Guard says the connection between unemployment and suicide is complicated. When people lose their jobs, they may also lose their access to mental health care and other resources. But there are free and low-cost options out there.

Guard says many cities have community mental health centers that offer counseling on a sliding scale.

Guard: I think it’s important for listeners and their family members to reach out in many different ways. They can turn to their clergyman or Rabbi if they have one, to family, friends, their doctors, mental health providers, employee assistance providers, if they still have one. And I really encourage people, don’t just turn in one direction. You may have to turn in many directions to get enough support to get you through these tough times.

Cliff, the listener who wrote in about his financial troubles, turned to legal help. Others may need medical help. Sherry, who lost her husband last year, says she believes if he’d had psychiatric care, he’d still be alive today.

I’m Amy Scott for Marketplace Money.

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If you or someone you know may be suicidal, you can call 1-800-273-TALK (8255).

Warning Signs of Acute Risk:

A person in acute risk for suicidal behavior most often will act in the following ways:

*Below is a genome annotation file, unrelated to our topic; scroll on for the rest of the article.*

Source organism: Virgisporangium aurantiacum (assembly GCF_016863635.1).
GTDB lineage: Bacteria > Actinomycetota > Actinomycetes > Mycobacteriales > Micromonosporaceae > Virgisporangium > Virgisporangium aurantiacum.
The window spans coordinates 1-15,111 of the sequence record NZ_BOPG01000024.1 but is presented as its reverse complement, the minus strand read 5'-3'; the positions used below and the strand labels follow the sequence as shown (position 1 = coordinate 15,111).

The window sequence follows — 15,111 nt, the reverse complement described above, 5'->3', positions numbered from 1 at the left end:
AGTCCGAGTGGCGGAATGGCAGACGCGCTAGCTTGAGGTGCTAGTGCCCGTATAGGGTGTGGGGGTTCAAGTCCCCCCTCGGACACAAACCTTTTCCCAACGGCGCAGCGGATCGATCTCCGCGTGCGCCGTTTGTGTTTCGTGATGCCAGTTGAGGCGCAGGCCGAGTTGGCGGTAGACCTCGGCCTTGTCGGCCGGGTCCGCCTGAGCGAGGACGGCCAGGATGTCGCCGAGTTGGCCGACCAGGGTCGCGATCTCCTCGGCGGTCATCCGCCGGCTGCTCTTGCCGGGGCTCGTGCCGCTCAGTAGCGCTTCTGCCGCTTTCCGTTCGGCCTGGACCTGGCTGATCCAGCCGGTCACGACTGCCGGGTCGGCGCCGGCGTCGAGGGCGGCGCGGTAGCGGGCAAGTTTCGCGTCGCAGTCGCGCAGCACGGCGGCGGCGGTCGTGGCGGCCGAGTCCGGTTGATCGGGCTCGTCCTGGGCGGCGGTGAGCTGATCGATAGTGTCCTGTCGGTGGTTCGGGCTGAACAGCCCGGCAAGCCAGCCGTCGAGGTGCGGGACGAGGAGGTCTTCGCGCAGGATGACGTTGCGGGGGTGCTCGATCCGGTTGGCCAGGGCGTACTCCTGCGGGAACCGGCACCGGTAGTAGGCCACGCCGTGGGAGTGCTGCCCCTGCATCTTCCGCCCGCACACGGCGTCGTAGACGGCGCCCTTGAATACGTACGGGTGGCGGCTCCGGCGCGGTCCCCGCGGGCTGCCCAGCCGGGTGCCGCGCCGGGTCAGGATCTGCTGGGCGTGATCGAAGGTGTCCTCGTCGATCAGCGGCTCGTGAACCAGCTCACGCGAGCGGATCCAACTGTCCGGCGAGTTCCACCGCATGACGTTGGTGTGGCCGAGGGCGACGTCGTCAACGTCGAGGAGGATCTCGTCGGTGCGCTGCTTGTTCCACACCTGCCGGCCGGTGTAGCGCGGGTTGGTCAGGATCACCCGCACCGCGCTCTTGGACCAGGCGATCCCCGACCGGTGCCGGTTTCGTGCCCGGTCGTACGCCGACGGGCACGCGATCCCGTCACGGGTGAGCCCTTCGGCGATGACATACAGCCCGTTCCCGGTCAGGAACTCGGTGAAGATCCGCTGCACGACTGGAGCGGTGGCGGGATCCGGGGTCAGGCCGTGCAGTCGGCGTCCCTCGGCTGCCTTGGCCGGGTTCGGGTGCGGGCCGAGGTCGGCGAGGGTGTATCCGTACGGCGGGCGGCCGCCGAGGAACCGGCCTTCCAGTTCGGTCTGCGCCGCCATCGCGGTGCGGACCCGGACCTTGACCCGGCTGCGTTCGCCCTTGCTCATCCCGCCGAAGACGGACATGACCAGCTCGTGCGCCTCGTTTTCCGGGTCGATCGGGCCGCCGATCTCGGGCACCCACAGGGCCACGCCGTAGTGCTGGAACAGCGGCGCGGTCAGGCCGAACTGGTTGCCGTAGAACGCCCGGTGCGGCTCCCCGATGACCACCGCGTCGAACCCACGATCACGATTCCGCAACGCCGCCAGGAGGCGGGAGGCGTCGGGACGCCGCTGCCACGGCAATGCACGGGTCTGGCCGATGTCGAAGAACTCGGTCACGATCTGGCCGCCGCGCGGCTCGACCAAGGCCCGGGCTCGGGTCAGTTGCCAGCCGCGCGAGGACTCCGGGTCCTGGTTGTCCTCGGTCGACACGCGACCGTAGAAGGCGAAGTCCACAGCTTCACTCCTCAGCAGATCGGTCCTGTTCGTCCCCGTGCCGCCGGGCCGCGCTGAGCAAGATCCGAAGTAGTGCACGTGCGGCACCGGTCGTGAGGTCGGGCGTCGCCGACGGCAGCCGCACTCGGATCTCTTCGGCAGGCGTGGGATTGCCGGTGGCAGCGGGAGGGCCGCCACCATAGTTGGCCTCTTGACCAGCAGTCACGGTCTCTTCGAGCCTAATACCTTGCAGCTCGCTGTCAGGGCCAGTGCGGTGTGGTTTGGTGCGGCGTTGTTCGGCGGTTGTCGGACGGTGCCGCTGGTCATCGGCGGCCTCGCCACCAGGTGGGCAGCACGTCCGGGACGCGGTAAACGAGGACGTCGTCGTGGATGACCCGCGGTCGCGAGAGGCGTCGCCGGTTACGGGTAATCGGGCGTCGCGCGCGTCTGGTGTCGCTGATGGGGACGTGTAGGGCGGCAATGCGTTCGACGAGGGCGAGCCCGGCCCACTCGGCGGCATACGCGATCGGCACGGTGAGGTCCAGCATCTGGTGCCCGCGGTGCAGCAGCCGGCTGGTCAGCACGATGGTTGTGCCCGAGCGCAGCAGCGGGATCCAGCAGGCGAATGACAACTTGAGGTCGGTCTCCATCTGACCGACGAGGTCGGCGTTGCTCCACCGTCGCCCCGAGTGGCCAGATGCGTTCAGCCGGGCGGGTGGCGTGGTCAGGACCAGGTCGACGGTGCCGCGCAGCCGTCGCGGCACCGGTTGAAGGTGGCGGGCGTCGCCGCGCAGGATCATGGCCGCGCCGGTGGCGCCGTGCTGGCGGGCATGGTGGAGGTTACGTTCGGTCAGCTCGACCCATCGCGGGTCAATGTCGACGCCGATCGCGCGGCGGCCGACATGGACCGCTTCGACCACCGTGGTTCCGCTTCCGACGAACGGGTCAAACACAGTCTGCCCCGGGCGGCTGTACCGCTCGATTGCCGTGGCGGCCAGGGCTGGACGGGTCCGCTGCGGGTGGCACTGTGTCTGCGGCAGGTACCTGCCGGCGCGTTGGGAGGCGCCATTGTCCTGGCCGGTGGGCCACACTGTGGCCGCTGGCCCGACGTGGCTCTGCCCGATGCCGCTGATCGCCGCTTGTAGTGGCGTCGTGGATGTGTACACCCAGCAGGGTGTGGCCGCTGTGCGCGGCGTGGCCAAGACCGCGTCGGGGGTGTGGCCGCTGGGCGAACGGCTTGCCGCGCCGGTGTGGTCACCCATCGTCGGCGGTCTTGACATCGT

Threatening to hurt or kill himself or herself, or talking of wanting to hurt or kill himself/herself; and/or looking for ways to kill himself/herself by seeking access to firearms, pills or other means; and/or talking or writing about death, dying or suicide, when these actions are out of the ordinary.

These might be remembered as expressed or communicated ideation. If observed, seek help as soon as possible by contacting a mental health professional or calling 1-800-273-TALK (8255) for a referral.

Additional Warning Signs:

–Increased substance (alcohol or drug) use
–No reason for living; no sense of purpose in life
–Anxiety, agitation, unable to sleep or sleeping all the time
–Feeling trapped – like there’s no way out
–Hopelessness
–Withdrawal from friends, family and society
–Rage, uncontrolled anger, seeking revenge
–Acting reckless or engaging in risky activities, seemingly without thinking
–Dramatic mood changes.

If observed, seek help as soon as possible by contacting a mental health professional or calling 1-800-273-TALK (8255) for a referral.

Some tips for coping with financial-related stress:

Anara Guard, deputy director of the Suicide Prevention Resource Center, offers this advice for getting through a job loss or other financial difficulty:

“If you can’t reduce the stress itself, try to change how you handle the stress as much as possible. It sounds trivial, but they’re not trivial. All of the ways in which we normally try to take care of ourselves: Going for walks, don’t forget to exercise, eat as well as you can, try to get sleep, try not to become insomniac and sleep-deprived, turn to friends, don’t forget the small things in life that gave you pleasure before that might still be capable of giving you pleasure now, cherish what you have. All of that can help build up your resilience in the same way of increasing your immune system. It’s how we get through tough times, is to get as tough and as resilient as possible in order to accommodate these tremendous stresses that we’re under.”

If you’re suffering from depression, anxiety, trouble sleeping, or panic attacks, seek the help of a doctor or mental health professional.